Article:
`The New Seed Starters Handbook' by Nancy Bubel is a serious and superior manual on virtually all aspects of starting all different types of plants from seed. As with books on cooking, there are hundreds of books on gardening which are designed to go directly to the budget book pile and give relatively small value for the space they take up on your bookshelf. There are several obvious symptoms that this book is not to be dismissed as a lightweight. The first is the fact that Rodale Press publishes it, which may be the only publishing imprimatur which has a serious commitment to its particular speciality of organic gardening. The second is that this is a second edition of an already successful book. Unfortunately, a third easy sign of a book's quality is missing, as there is no thumbnail sketch of the author's biography and credentials.
Fortunately, a quick browse of this book quickly reveals that Ms. Bubel has got serious game when it comes to instructing us on how to raise plants from seed. I'm especially fond of the opening to her introduction where she says her first attempts were not immediately successful, setting a realistic tone that even with the best instruction, growing plants from seed is not easy. That is not to say it can't be simple! I'm often enchanted by the difference in the cooking world between `easy' and `simple'. While making a great soup is not easy, if you break it down into its various steps, it is really rather simple, if you have the patience and the time to carry out each step with care and love (that is, close attention to what you are doing). Ms. Bubel cuts no corners in covering all the details, but lays everything out with an affection for her subject which invariably draws one in to wanting to run right out and build some cold frames.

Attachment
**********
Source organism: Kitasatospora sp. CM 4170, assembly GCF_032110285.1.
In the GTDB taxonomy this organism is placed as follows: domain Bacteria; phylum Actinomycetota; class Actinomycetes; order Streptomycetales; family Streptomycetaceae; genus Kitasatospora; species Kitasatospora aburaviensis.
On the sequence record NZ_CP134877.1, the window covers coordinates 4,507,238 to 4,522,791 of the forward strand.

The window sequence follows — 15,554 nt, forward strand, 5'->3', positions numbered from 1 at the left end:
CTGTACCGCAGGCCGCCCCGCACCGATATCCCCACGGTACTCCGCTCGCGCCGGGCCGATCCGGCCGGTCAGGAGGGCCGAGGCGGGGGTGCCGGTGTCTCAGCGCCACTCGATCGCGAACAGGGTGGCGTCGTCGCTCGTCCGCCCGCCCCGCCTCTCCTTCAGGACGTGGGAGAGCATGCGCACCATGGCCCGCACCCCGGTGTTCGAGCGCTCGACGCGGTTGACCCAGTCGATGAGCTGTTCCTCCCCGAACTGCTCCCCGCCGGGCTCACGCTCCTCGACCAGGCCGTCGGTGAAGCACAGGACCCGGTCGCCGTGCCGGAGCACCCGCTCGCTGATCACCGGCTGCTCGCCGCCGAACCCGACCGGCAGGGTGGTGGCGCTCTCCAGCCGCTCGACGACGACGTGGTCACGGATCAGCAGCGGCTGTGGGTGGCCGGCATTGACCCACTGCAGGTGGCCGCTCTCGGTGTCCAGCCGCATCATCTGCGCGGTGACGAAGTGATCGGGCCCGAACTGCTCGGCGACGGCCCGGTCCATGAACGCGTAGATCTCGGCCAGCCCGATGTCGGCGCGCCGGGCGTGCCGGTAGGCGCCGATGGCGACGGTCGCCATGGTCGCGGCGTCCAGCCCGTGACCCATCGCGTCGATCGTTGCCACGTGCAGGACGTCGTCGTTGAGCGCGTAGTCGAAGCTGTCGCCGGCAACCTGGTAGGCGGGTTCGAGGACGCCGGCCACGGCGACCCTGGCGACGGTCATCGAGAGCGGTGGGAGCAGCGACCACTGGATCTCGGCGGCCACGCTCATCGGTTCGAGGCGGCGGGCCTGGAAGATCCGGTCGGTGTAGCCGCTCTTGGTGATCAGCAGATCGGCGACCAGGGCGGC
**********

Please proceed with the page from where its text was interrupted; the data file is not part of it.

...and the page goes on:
The author addresses all types of seed started plants, including vegetables, herbs, `domestic' flowers, wildflowers, trees and shrubs. However, I suspect her first love is in growing vegetables, as that seems to come first and occupies the most space. But, in most cases, what works for your carrots will probably also work well for your marigolds, with only a few variations.
My fondest feelings for the book arise when I see Ms. Bubel going far beyond the average suburban garden plants of tomatoes, zucchini, and sweet peppers. Her dictionary of planting techniques even includes entries for the relatively exotic artichoke, peanut, and salsify. This brings me to the most appealing reason for growing your own vegetables. There are many species that are simply not available in even the biggest megamart. This includes even relatively easy to grow varieties of salad greens. And, even if you do find a good `summer mix', it is probably outrageously expensive. The second most appealing thing about growing your own, even if you limit yourself to a very few species, is the fact that homegrown vegetables can taste so incredibly better than store-bought stuff. I was pleasantly surprised when I cooked with some Italian parsley which had grown up from self-seeding from the previous year, and the difference in taste between it and the local fare was simply amazing.
The book is amply stocked with great appendices on sources. The only annoyance is that this is a pre-internet publication, but no Internet jocky worth their salt will have any problem locating the sites for, fore example, `Johnny's Seeds' or `Charlie's Greenhouse Supplies'.